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Biz Slams Brakes on Deval Patrick’s $1.9B Plan

Apr 9, 2013Boston Herald, Council in the News

By Ira Kantor
Boston Herald

Gov. Deval Patrick’s $1.9 billion transportation plan has failed to win the support of business groups, which are lining up behind the Legislature’s $500 million bill, saying it maintains the state’s competitive edge while also putting crumbling infrastructure on sounder financial footing.

“We need a stronger, more efficient transportation system. There’s no question about the need and so the governor and Legislature are correct that that’s an important component that needs to be fixed,” said Chris Anderson, president of the Massachusetts High Technology Council. “The question is how do you fix it. You don’t fix it in a way that makes us less competitive in the process.”

While the Legislature’s plan needs “clarifying language” over a proposed software tax expected to raise $161 million, the proposal has “more alignment between the purpose of the money … and the source of the money,” particularly when it comes to a 3-cent gas tax increase, Anderson added.

Patrick’s plan involves increasing the state income tax to 6.25 percent while lowering the sales tax to 4.5 percent.

“Most of the states we compete with are lowering taxes on income and deriving their tax revenue from consumption taxes like sales. That’s kind of the trend,” Anderson said. “The governor’s proposal bucks the trend.”

The Legislature’s proposal, which was debated in the House yesterday, also calls for raising the tobacco tax to close an operational deficit in the state transportation system set to reach 
$548 million by fiscal year 2018, according to the Associated Industries of Massachusetts.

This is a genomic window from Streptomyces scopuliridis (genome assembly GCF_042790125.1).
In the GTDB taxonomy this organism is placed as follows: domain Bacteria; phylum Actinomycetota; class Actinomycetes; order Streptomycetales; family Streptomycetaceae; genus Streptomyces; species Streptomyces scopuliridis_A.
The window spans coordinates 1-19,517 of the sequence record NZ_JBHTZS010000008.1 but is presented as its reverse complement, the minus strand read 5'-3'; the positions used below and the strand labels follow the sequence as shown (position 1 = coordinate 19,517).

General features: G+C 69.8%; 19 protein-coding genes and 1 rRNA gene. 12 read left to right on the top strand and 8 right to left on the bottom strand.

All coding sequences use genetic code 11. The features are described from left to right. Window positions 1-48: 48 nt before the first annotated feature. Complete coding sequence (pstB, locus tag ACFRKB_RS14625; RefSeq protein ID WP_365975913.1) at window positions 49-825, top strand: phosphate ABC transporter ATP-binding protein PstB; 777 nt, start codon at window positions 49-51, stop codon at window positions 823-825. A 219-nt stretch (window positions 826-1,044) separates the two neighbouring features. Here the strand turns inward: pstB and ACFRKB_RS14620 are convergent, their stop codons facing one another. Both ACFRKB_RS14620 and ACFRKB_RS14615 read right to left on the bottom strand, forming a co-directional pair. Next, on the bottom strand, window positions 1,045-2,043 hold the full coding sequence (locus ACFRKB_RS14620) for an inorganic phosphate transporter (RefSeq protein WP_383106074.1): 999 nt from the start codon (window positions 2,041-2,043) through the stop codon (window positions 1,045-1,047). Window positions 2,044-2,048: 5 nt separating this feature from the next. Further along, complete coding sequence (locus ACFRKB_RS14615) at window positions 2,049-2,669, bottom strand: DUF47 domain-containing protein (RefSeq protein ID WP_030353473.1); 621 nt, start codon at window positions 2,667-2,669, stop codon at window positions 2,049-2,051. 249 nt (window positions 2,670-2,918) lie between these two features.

“Although AIM would have liked to see more reliance on transportation-related revenues and less on increased business taxes, we believe this plan represents a reasonable approach in the midst of a less than robust economic recovery,” said AIM President and CEO Richard Lord.

Last week, Greater Boston Chamber of Commerce President Paul Guzzi also threw his support behind the Legislature’s bill, which is backed by House Speaker Robert DeLeo and Senate President Therese Murray.

Patrick, who vowed to veto the Legislature’s bill if it reached his desk in its current form, has described the proposal as “neither sufficient nor fair.”

Increasingly, the Massachusetts High Technology Council is stepping up to create, execute, and lead critical statewide competitiveness strategies. Fostering a vision for our innovation economy under the MassVision2050 banner, the Council solidifies its position as a thought leader providing valuable insights to navigate emerging technologies, facilitates long-term planning, and reinforces the Council's commitment to excellence and action in the evolving Massachusetts tech-driven economy.

To learn more, contact Council President Chris Anderson.